Crackle NOT Okay!

8 01 2009

Recently, the Four Banger became a bit of a small hit at The Gear Page. I’ve gotten a good number of orders and I shall be quite busy for the next few weeks. Thanks!
But…. some people seemed to take issue with my inclusion of the circuit inspired by the ZVex Super Hard-On (the section labeled “S” in the Four Banger). Despite the work I put into designing the Four Banger from scratch, including that simple cheap little thing makes me an unoriginal thief in the eyes of certain people.

Since I’m not interested in having to defend myself against being called a “cloner”, I decided to throw out the SHO entirely and design something new to put in there. It took me about three days of experimenting, but finally I came up with what I desired: a circuit that captures the same sound and response as the SHO without that awful crackling noisy gain control!

Behold!
Here it is, the thing so many DIYers have tried to do, but none have ever accomplished, the Crackle-Free SHO!

Now, I admit, it’s not exactly like the SHO, but your ears will have a very hard time telling the difference! When you look at the gain control, you see that the input impedance of the circuit goes down as gain goes up. This is a key ingredient to the SHO-style high gain sound. The input impedance of the original SHO changes like this too, because of the relationship of the feedback resistance vs. gain. Freestompboxes member “estragon” was kind enough to give an excellent explanation about the change in impedance which I shall quote here:

…the input impedance of the SHO is not 5 Mohm as the popular belief dictates. No, it varies big time with the bias pot. At min gain, the end of the upper 10Meg resistor is tied to an inverted copy of the input voltage, not ground, so overall input impedance actually becomes 3.3Mohm when you do the proper math to find out the equivalent thevenin resistor (this has been verified in the sim as well). As the bias pot is reduced and gain increases, something very convenient happens: the input impedance starts going down, down to 140 kohms at max gain. This certainly helps taming the high frequency resonance of any guitar pickup (around 2-5kHz), thus taming highs and helping to the musicality of the clipping. Again, this is because the upper 10Meg resistor is effectively tied to a voltage source that is an amplified version of the input voltage, and not a simple ground point.

So, I have managed to be able to control both the gain and the input impedance in a way which is analogous to the action of the SHO, but with a new method that doesn’t make noise!

What causes the noise in an original Super Hard-On’s gain control, you may ask? It’s not actually the control itself that’s making the noise – attempts at using top quality low-noise controls have been fruitless – it’s the transistor that makes the noise. What happens is that as the gain control is adjusted, the transistor’s bias changes; and because of this change, it switches on and off momentarily while it stabilizes. The two resistors which connect to the Gate (10M in the SHO, 2M2 in my version) allow the circuit to automatically bias to the center of the voltage swing “window” which it has available. But it doesn’t do this automatically, it takes a moment for it to happen; and in the meantime, the transistor is cutting out and crackling. It’s very interesting to hear if you turn the gain control of an SHO very quickly from minimum to maximum gain; the sound will cut out completely for a second and slowly fade back in… very odd behavior, and hardly something I would consider desirable!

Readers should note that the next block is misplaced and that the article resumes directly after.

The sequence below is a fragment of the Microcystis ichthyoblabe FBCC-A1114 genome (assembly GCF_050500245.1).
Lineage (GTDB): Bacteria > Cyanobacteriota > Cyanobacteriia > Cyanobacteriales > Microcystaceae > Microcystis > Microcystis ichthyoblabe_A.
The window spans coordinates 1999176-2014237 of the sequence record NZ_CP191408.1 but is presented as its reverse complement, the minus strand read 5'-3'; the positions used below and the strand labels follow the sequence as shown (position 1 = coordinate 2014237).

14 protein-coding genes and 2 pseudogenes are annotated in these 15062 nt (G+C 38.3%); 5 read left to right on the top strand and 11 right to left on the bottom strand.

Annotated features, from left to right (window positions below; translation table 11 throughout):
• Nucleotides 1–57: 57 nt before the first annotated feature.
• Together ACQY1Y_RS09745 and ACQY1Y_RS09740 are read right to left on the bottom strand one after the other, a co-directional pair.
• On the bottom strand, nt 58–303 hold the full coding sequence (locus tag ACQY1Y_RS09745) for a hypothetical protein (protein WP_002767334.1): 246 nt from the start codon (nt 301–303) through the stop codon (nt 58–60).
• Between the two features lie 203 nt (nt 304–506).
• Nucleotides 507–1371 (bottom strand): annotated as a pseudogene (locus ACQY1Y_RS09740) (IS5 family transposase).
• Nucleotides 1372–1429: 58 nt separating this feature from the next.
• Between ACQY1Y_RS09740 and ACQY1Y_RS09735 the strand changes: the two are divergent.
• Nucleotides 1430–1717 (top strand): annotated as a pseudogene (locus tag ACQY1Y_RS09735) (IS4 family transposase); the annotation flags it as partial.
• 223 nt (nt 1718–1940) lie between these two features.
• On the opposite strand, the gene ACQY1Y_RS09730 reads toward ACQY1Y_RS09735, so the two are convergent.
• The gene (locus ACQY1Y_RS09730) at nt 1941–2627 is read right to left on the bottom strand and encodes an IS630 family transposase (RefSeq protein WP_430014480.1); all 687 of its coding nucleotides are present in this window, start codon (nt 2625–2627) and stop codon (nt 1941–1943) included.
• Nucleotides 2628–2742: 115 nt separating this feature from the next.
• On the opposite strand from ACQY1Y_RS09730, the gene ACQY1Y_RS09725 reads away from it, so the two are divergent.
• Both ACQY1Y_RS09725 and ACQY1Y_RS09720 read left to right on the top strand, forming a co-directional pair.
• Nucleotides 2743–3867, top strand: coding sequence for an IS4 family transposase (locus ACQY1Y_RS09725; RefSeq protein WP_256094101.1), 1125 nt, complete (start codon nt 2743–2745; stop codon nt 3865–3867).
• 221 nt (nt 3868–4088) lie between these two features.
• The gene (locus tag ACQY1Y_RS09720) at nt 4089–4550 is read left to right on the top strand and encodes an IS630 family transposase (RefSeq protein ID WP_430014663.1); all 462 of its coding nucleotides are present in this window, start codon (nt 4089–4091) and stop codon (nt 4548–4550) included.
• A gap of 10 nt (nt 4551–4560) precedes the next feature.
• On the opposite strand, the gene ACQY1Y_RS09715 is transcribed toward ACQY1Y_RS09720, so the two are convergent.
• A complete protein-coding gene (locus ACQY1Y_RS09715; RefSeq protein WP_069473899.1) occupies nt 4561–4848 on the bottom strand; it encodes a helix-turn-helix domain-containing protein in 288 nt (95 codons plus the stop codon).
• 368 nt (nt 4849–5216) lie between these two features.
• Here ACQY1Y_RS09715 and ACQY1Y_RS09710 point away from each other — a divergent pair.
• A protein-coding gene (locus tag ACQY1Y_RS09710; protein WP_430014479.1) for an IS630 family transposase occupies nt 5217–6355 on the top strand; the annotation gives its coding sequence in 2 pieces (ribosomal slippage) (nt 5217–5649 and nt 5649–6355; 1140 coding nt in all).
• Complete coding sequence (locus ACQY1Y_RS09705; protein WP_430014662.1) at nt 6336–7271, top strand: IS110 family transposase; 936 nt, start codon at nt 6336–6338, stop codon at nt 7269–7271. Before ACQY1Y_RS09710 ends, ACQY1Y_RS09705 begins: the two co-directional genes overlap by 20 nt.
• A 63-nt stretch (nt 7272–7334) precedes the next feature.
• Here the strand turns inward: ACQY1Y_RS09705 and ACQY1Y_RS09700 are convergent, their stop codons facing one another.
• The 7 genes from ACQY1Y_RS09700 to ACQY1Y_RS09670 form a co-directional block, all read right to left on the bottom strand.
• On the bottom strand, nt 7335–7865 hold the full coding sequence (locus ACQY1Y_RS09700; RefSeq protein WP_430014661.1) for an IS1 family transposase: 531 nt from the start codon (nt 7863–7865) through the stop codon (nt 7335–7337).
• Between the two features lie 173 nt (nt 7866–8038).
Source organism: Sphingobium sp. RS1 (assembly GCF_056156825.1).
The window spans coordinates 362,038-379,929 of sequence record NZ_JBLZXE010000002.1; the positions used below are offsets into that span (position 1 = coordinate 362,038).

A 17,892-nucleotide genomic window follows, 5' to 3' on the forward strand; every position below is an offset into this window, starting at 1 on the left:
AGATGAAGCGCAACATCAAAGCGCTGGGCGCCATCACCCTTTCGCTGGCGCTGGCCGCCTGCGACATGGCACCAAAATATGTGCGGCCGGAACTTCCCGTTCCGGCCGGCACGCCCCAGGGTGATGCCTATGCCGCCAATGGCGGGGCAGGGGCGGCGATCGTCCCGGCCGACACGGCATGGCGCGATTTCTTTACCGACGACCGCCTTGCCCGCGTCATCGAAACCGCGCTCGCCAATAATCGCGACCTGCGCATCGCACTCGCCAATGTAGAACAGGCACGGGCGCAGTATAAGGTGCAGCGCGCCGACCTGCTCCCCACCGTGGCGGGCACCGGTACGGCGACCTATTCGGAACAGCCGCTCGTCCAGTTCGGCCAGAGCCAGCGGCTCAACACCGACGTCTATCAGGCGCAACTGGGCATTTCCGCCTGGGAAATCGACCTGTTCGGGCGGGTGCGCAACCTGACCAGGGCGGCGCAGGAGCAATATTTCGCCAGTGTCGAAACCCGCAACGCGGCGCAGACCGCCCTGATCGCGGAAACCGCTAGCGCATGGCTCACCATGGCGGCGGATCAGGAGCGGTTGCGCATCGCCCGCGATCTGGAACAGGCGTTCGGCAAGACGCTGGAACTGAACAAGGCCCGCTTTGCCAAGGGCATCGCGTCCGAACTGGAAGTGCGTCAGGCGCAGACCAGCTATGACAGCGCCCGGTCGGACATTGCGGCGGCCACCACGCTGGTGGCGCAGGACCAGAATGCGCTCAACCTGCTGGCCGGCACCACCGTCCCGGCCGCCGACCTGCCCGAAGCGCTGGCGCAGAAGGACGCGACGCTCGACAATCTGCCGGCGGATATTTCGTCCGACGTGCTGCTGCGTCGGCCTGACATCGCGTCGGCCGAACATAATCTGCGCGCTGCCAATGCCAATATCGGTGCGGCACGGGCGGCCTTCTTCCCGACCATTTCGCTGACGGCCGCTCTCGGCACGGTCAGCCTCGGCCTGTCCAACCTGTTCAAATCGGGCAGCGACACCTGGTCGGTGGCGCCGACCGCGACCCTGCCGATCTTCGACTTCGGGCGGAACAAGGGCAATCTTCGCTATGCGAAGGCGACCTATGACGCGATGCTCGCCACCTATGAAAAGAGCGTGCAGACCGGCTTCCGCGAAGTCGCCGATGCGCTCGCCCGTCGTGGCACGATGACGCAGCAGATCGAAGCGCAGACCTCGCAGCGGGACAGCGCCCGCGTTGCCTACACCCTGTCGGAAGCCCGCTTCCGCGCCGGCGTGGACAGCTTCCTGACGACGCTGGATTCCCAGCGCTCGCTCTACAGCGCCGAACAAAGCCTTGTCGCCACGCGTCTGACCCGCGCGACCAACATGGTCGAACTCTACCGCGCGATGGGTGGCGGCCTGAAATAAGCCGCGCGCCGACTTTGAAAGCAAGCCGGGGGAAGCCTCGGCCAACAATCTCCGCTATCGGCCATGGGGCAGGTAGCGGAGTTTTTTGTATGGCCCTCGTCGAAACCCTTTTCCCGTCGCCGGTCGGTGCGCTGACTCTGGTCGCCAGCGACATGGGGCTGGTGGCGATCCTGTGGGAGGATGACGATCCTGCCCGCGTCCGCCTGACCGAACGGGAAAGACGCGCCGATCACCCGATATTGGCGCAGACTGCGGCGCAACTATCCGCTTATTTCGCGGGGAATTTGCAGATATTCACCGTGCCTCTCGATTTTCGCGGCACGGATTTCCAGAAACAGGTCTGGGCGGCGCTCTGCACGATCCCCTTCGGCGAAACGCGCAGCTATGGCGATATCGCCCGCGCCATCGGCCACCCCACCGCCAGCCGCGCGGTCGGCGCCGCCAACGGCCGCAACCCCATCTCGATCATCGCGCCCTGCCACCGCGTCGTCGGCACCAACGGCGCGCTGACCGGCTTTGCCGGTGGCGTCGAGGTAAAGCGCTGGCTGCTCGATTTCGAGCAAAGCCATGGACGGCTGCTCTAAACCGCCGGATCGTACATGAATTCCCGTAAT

So, now we don’t have to put up with that noise any more, because since my version has the Source at a constant level, there is no crackling, popping, fading, etc… because the bias is constant. Instead of using the ratio of Drain to Source resistance to control gain, my circuit uses the ratio of Gate series resistance to Drain/Gate feedback resistance to control gain – just like how you see in an Inverting Op Amp circuit. It’s just as simple and elegant as Vex’s design… except it’s how he should have done it in the first place so he wouldn’t have had to waste so much time and effort convincing people that a noisy junky-sounding gain control is “Okay”!

Where can you go with this? There are many possibilities for this kind of circuit. Just look at Vex’s product line; a substantial number of his things are just various numbers of SHOs all together. With my circuit, I urge that you try something creative; even if you’re keeping it simple, you can do fun things like add an ultra-high impedance input buffer which would allow you to scale down the values of the gain stage’s Gate resistors and Gain control, so you don’t need to use the high values to get a high input impedance. You’ll see how useful that is if you ever try to find 5M controls to use for a super hi-Z version…. High values of resistance contribute noise as well, so there are many advantages to using a buffer with it.

When I find the time, I will put up a DIY project with a printed circuit board layout you can use for your own experiments. And I reiterate, this is now the boost which is used in my Four Banger in the spot previously inhabited by the SHO.

-MC

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